Share this post


Link to post
Share on other sites

I've been experimenting a bit with the tapioca starch while I wait on some maltodextrin to come in.....the starch really isn't very ideal, you can definitely taste the starchiness in foods you mix it with.

I'm wondering about the powdered yogurt: This might just be because of the starch in tapioca starch vs. the pure maltodextrin, but whenever I mix it I only get a nice pasty mass. I'm using a nice thick full-fat yogurt.....not quite as rich as greek style, but rich nontheless. I think you really need to reduce the amount of water as much as possible before mixing the maltodextrin.....it really is more of a fat stabilizer.....at the same time, I have found and it is well documented that Maltodextrin takes on the flavors of whatever it touches very well, so this can be put to good use in some form. Back on the yogurt, this would probably work if you made yogurt cheese and let the whey drain off while resting in the fridge.

Share this post


Link to post
Share on other sites
By fat do we mean creamy substance with some fat in it?

Exactly. It will absorb up to twice its weight in fact and still remain 'dry' - it clumps to a breadcrumb consistency in the same way as a roux, and can then be passed through a sieve to make a fine powder.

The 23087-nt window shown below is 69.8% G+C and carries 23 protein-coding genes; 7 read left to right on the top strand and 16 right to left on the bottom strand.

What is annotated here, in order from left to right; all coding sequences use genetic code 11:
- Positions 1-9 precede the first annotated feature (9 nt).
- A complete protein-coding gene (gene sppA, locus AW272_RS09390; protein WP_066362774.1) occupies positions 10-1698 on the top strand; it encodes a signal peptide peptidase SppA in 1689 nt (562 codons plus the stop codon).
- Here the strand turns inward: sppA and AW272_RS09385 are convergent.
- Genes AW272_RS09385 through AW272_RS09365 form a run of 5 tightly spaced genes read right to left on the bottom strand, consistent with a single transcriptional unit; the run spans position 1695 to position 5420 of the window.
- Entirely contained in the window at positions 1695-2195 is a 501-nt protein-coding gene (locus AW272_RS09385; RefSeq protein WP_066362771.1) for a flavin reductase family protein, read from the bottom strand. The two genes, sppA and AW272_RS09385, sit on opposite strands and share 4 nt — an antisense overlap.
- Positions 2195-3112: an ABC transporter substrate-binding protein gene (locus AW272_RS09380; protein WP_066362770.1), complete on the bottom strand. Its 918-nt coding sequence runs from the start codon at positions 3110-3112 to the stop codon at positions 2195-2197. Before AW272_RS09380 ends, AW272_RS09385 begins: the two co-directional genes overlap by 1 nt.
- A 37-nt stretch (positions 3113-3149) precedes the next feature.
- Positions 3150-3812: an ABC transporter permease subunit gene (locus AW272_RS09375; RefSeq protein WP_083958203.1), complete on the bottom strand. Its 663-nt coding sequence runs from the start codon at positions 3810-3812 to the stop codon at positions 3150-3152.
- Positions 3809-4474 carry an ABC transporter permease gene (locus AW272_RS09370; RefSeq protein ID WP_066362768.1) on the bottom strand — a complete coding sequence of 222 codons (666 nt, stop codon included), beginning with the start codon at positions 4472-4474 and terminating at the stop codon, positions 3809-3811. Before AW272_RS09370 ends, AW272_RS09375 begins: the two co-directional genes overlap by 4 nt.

It will go paste-like and dissolve in water, though (the powder is also used to make pure carb drinks for weighlifters). So the fattier the liquid you're mixing it with the better. I'm guessing Marc Powell, the guy who came up with that rose water recipe, was using really high fat yoghurt.

The easiest way to use it is to mix with flavoured oils. Here's it's blended with some basil oil I'd already made to create a sort of soil - I already had tomato powder on the plate, so wanted something with a different consistency.

gallery_16895_2915_48125.jpg


restaurant, private catering, consultancy
feast for the senses / blog

Share this post


Link to post
Share on other sites
How did you do the tomato powder?

By cheating - it's just a store-bought jar. :wink:

Normally I'd dehydrate and grind. Thomas Keller suggests microwaving the tomoto trimmings as a quick option, but I haven't tried it.


restaurant, private catering, consultancy
feast for the senses / blog

Share this post


Link to post
Share on other sites

for those looking for a very cheap source, check out www.bulkfoods.com. they have a bunch of dried and dehydrated products as well as baking and pastry chemicals. I usually buy Maltodextrin and protein powders from them to make budget energy drink mix for myself and my cycling buddies. Be warned....you may end up with 50 pounds of this stuff on your hands if you click the wrong boxes.